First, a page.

With the first two games of the World Series in the books, the Indians and Cubs are tied at a game apiece and the series now shifts for the next three to Wrigley Field, which will host a Fall Classic contest for the first time since Oct. 10, 1945.
Beginning with Friday's Game 3, it's a venue change that could have big implications, beyond the loss of the designated hitter in a National League ballpark. It also means that the wind could take center stage and alter the course of the World Series.
As of now, the forecast says the wind will be blowing out for Game 3, with south/southwest winds up to 20 mph. With that in mind, here is a look at how the weather conditions at Wrigley Field could favor right-handed hitters, specifically, and all hitters in general -- something the two teams might factor in to their lineup decisions.
North Side favors left field
It was much better to bat from the right side at Wrigley Field this season, especially in terms of power. According to 2016 ballpark factors available at StatCorner.com, for which 100 represents average, left-handed hitters had a "home run factor" of 84 at Wrigley, meaning it suppressed the long ball by 16 percent. Right-handers had a factor of 117, which was the fourth highest in the Majors.
Among all 30 big league parks, Wrigley ranked last with 25 pulled homers from lefty batters (Cleveland's Progressive Field had 56, tied for third). Cubs lefties pulled more than twice as many long balls on the road (29) than they did at home (14).
"At our place, the wind is blowing in so much, if the ball's hit to the right side, the ball's going to hold up and it's not going to go anywhere," Cubs manager Joe Maddon said in August. "But if you hit it to the left side, it's going to go."
The October effect
So how much does that wind really matter?
In 48 regular-season games with it blowing in this year, there was an average of 7.3 runs and 1.2 home runs, according to research done by the Daily Herald. In 14 games with a crosswind, those averages increased to 7.6 runs and 2.4 homers. And in 19 games with the wind blowing out, offense surged to 9.6 runs and 3.7 homers per game.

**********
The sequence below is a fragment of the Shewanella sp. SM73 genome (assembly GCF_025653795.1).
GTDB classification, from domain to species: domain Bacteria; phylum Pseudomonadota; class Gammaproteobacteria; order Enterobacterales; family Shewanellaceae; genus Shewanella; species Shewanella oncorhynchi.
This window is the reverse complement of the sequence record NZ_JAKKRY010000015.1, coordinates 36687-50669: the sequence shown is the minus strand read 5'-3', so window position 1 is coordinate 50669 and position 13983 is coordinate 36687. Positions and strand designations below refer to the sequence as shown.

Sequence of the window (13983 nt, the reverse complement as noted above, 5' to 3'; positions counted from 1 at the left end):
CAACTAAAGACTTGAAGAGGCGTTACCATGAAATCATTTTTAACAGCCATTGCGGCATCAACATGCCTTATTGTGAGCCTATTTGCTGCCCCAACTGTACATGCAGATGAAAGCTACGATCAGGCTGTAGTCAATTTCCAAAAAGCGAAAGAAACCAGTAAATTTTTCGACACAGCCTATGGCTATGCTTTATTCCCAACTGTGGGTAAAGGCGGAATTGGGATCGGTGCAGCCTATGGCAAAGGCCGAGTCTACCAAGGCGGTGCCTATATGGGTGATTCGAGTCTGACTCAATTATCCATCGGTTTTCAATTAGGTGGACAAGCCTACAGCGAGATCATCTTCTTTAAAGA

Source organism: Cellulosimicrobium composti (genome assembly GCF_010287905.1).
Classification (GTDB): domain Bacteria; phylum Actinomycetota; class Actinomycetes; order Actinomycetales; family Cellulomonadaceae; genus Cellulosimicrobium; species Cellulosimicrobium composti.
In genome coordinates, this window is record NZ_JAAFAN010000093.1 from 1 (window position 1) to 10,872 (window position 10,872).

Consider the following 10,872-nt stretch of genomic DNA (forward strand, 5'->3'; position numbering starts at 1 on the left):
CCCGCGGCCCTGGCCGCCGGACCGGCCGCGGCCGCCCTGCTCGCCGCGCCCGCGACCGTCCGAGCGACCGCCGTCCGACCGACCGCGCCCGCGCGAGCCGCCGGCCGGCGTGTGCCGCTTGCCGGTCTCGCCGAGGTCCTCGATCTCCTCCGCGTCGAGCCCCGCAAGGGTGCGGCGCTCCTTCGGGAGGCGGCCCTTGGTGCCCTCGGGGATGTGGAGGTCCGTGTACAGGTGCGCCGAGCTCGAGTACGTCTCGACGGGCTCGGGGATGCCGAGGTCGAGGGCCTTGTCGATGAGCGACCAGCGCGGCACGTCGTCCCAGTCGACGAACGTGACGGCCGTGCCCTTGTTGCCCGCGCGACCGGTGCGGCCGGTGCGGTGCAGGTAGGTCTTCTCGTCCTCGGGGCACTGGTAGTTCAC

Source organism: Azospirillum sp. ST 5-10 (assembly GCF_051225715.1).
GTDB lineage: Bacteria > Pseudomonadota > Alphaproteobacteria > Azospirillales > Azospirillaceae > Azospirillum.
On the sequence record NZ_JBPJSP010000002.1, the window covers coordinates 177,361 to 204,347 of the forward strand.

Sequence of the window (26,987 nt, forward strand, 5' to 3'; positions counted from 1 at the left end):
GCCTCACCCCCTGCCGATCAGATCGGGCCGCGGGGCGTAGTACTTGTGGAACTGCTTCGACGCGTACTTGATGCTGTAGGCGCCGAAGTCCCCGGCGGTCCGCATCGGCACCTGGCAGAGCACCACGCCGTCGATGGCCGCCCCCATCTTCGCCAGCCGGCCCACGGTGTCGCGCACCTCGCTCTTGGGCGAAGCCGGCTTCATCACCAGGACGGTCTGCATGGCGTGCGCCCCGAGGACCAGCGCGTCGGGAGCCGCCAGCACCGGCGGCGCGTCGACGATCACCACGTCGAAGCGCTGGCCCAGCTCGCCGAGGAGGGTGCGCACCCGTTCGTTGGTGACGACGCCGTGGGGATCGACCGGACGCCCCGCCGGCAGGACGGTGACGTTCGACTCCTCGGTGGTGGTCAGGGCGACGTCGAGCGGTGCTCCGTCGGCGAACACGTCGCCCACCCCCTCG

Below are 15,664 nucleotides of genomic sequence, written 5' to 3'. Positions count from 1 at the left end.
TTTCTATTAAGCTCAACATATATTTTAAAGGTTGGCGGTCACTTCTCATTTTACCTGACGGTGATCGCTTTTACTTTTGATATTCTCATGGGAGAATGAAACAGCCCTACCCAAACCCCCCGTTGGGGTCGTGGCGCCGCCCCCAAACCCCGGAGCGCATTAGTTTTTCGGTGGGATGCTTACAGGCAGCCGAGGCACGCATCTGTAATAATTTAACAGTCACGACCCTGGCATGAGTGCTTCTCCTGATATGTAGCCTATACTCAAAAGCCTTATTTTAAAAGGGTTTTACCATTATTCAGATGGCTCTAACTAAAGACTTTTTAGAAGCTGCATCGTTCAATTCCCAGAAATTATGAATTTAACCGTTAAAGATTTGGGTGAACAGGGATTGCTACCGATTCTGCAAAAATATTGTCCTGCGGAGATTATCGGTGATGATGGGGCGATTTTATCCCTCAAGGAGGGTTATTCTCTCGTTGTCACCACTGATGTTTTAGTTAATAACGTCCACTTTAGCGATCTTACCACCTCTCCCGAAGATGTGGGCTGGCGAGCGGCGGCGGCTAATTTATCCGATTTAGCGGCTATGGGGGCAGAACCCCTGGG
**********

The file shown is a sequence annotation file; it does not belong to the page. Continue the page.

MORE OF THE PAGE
"There's no other ballpark I've been involved with anywhere, anywhere, that can change so dramatically from day to day," Maddon said earlier this season.
Yet the wind blows in at Wrigley more often than it blows out. That has been true in all but one season since 2000, according to the Herald.
However, a recent study from The Hardball Times showed that the wind is much likelier to be blowing out in mid-October than in summer. The effect on batted balls is potentially enormous. To cite one example from The Hardball Times study, a fly ball hit to center field with backspin, a 100-mph exit velocity and a 35-degree launch angle would travel 355 feet under Wrigley's average summer conditions but 423 feet under average mid-October conditions.
In the 2015 postseason, the wind was blowing out at first pitch for each of the Cubs' four home games, which averaged 10.5 runs and 4.8 homers. Game 3 of the NL Division Series against the Cardinals had the stiffest breeze (17 mph out to right) and Chicago walloped six homers to St. Louis' two in an 8-6 victory.
This year has been a bit different, with four of the Cubs' five postseason home games featuring a crosswind. Those four averaged 3.5 runs and 1.3 homers. But in Game 1 of the NL Championship Series, with a 14-mph wind out to left, the Cubs took an 8-4 victory over the Dodgers and hit two of the three homers on the night.
The other homer, a solo shot by Dodgers outfielder Andre Ethier, was struck with a 98-mph exit velocity and a 43-degree launch angle, according to Statcast™. On similar batted balls this season, hitters had gone 1-for-40 (.025) with no homers, evidence for the power of Wrigley's wind.
Neither team figures to make radical lineup changes. But if the conditions over the next few days do support slugfests that favor right-handed power, it could influence decision making.
The Indians, who are losing the DH, must select either Mike Napoli or switch-hitter Carlos Santana to play first base. Only Santana would have the platoon advantage in Games 3 and 4 against right-handed pitchers, but perhaps Napoli will get the call anyways so he can take aim at the left-field bleachers.